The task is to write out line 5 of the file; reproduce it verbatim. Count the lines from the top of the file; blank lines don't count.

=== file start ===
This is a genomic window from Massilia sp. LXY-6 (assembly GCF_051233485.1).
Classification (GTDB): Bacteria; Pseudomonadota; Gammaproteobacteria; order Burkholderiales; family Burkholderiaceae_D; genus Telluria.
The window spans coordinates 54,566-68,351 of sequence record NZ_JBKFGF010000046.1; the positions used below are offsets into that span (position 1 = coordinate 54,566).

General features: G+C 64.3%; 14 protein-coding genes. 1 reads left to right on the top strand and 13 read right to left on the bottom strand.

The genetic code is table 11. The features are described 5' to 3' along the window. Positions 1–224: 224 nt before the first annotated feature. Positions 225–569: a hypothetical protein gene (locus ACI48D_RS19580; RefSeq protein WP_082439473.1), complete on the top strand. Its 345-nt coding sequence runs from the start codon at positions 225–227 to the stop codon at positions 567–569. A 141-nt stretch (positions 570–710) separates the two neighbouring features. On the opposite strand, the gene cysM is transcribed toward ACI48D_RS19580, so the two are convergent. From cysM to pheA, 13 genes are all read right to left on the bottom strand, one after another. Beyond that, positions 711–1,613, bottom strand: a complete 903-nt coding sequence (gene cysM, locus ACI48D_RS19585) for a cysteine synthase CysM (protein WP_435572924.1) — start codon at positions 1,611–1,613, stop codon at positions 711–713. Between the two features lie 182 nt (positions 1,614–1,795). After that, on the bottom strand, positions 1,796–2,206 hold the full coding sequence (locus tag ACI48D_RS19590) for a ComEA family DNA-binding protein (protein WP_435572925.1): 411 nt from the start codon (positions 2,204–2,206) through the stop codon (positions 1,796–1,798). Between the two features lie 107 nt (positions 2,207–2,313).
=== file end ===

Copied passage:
The genetic code is table 11. The features are described 5' to 3' along the window. Positions 1–224: 224 nt before the first annotated feature. Positions 225–569: a hypothetical protein gene (locus ACI48D_RS19580; RefSeq protein WP_082439473.1), complete on the top strand. Its 345-nt coding sequence runs from the start codon at positions 225–227 to the stop codon at positions 567–569. A 141-nt stretch (positions 570–710) separates the two neighbouring features. On the opposite strand, the gene cysM is transcribed toward ACI48D_RS19580, so the two are convergent. From cysM to pheA, 13 genes are all read right to left on the bottom strand, one after another. Beyond that, positions 711–1,613, bottom strand: a complete 903-nt coding sequence (gene cysM, locus ACI48D_RS19585) for a cysteine synthase CysM (protein WP_435572924.1) — start codon at positions 1,611–1,613, stop codon at positions 711–713. Between the two features lie 182 nt (positions 1,614–1,795). After that, on the bottom strand, positions 1,796–2,206 hold the full coding sequence (locus tag ACI48D_RS19590) for a ComEA family DNA-binding protein (protein WP_435572925.1): 411 nt from the start codon (positions 2,204–2,206) through the stop codon (positions 1,796–1,798). Between the two features lie 107 nt (positions 2,207–2,313).